Offshore bonds – a tool for generational planning

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Offshore bonds – a tool for generational planning

7 November 2022

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Reports have shown that adults in their early 60s have nine times more wealth compared to those in their early 30s [1].  It is therefore unsurprising that a common aspiration among the ‘baby boomers’ is how to pass on their legacy. Although this concept is fairly simple, from a financial planning perspective it is far more complex.

One solution is to make an outright gift. Not only can this enhance wellbeing, as you get to witness your children benefiting from an early inheritance, but, depending on the size of your estate, it can also reduce inheritance tax.  Nonetheless, there are emotive factors to consider and many worry about:

  • How responsible their children are, so they seek a solution which enables them to retain some control
  • The longevity of their children’s relationships and how they can protect against socio-economic changes for example, divorce [2]

We explain here how an offshore bond can have tax advantages for high earners. A trust, in conjunction with an offshore bond, can be used to help with inheritance tax planning and provide the following benefits:

  • Create a protected legacy for future generations
  • Enable you to retain control
  • Be tax-efficient

What is a trust?

A trust is a separate legal entity whereby a person can “hold property for the benefit of other people (beneficiaries) without giving them full control over it”.[3] This will generally fall outside of their personal estate. All trusts are established by the settlor, who is the individual placing property into the trust. Those who can benefit from the trust are the nominated beneficiaries. The trustees are the named individuals who then manage the property on behalf of the beneficiaries.

There are various types of trust but, in the context of legacy planning, the discretionary trust is the most common.  This is because it can have multiple beneficiaries who are usually identified by different classes e.g., children, grandchildren.

What are the main benefits of a discretionary trust?

  • The settlor can also be a trustee. This means you retain control on not only how much is paid to beneficiaries, but also when these payments are made;
  • It enables you to pass wealth down to future generations, as you can name multiple classes of beneficiary, which ideally avoids inadvertently excluding loved ones, such as unborn future grandchildren;
  • Your wealth should be better protected from being diluted on divorce of a beneficiary. This is because it is at the trustee’s discretion to determine how the property is paid out.  The beneficiary therefore has no legal entitlement and can claim that this should be excluded from divorce proceedings, albeit each case is reviewed on its own merits.

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What are the main considerations for a trust?

The main consideration is the inheritance tax treatment once the gift has been made, as any gift made into the trust by the settlor is deemed a Chargeable Lifetime Transfer (CLT).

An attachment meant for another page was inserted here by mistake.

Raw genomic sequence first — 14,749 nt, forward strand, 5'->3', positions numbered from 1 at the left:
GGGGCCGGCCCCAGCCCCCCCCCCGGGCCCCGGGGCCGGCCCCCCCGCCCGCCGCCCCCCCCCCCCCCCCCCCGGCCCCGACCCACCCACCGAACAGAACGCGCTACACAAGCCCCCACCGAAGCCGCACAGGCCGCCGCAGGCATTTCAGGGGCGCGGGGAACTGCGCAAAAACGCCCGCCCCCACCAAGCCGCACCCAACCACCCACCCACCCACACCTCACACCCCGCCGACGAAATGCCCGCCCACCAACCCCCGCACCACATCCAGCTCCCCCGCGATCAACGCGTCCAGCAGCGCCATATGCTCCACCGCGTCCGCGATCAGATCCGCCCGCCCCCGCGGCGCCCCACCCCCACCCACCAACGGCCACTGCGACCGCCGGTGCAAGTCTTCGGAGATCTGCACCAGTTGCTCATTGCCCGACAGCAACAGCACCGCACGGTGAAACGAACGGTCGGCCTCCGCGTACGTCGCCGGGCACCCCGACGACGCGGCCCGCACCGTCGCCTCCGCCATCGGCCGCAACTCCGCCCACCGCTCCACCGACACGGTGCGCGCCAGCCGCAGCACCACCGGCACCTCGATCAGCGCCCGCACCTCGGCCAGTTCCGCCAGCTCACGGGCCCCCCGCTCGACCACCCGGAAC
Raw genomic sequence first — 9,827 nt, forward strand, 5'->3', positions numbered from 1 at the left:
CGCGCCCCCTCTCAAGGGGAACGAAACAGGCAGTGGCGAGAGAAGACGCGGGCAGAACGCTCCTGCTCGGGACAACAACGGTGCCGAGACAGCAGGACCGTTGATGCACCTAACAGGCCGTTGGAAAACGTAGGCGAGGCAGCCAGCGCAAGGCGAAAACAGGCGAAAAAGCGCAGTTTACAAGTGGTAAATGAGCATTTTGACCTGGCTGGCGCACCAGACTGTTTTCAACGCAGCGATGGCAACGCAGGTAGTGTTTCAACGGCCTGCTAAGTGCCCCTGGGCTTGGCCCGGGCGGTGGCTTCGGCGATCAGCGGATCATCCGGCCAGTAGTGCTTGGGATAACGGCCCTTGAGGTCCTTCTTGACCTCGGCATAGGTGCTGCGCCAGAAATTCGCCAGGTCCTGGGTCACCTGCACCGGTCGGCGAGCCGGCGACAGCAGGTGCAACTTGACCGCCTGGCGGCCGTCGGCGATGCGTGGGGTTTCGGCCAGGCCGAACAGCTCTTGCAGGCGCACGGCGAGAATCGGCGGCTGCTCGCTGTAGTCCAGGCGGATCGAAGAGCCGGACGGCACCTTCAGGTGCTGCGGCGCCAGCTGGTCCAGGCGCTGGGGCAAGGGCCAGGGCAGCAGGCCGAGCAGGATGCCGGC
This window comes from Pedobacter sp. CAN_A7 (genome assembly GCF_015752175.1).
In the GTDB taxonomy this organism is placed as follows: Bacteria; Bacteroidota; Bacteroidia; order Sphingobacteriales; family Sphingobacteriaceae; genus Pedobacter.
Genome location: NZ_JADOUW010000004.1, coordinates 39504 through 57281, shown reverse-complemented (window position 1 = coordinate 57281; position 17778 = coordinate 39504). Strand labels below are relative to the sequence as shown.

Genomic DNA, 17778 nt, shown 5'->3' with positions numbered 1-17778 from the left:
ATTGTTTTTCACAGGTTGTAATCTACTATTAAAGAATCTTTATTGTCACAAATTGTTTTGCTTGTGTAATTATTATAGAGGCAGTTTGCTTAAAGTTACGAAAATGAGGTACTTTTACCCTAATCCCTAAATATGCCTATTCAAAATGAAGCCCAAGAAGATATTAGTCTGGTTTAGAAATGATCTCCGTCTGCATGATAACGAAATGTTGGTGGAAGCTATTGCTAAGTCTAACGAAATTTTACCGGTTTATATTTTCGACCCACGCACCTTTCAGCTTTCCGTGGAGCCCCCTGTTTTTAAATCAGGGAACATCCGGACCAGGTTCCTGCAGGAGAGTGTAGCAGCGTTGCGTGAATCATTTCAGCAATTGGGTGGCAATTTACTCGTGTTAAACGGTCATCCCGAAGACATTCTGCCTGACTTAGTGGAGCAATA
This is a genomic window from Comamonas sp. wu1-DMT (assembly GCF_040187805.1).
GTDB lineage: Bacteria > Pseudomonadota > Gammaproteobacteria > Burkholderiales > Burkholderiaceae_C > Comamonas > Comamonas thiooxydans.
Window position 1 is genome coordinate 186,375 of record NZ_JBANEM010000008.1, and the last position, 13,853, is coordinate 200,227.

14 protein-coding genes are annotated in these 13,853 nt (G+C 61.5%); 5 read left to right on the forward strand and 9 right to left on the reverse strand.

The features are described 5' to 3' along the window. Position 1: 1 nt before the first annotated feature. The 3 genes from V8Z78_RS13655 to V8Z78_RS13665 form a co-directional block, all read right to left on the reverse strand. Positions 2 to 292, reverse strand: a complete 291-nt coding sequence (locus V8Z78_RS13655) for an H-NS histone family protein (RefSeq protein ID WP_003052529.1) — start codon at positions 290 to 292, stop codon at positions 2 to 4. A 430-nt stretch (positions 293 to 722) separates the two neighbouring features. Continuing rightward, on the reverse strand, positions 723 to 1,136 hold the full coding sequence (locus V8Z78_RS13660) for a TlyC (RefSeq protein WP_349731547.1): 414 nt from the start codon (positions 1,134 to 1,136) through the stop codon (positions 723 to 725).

Although the CLT falls outside of the settlor’s estate after seven years, if the value is more than the settlor’s available nil rate band [4], there is an immediate lifetime charge of 20% on the excess.

For example:

Jane sets up a discretionary trust for her children, and places £350,000 into the trust. She has already used up her £3,000 annual gifting allowance elsewhere. Her available nil rate band is £325,000.  As a result, there is an immediate lifetime charge of £5,000 on the excess (£25,000 x 20%).

Some other points to consider:

  • There are initial fees to establish a trust because you will need to involve a solicitor
  • Nowadays it is a legal requirement for most trusts to be registered with HMRC [5]
  • Dependent on the asset, the trustees will have to complete an annual tax return [6], which can involve accountancy fees if the trustees require assistance
  • Often referred to as a periodic charge, every 10 years the trust is subject to an anniversary charge [7], whereby the value of the assets in excess of the nil rate band is subject to a tax charge of 6%. In practice, this calculation is a little more complex, which is why the use of an accountant is advised
  • Lastly, distributions made to a beneficiary need to be well thought out and planned, for two main reasons:
    1. If the distribution is deemed to be income, the beneficiary will receive the payment with a 45% tax credit. They can use this to claim back any overpaid tax based upon their individual situation; however, the trustees will need to ensure they have held back enough within the trust to pay HMRC the tax.
    2. If the distribution is deemed capital, the trust may be subject to an exit penalty.

If the distribution is deemed a mixture of income and capital, an accountant would need to be involved prior to the distribution to ensure the split is calculated correctly and records are kept for future reporting.

How does an offshore bond fit into the picture?

An offshore bond is a single premium life assurance policy with the following features:

  • They are not subject to capital gains tax so capital gains can ‘roll up’ over time without any immediate tax charge
  • Chargeable gains will be taxed as income at your marginal rate when you make a withdrawal
  • You can make 5% withdrawals of the original capital each year for 20 years without suffering an immediate tax charge This is a cumulative allowance, which means if you don’t access your annual 5%, it will build up so you can draw more than 5% at a later date if you need to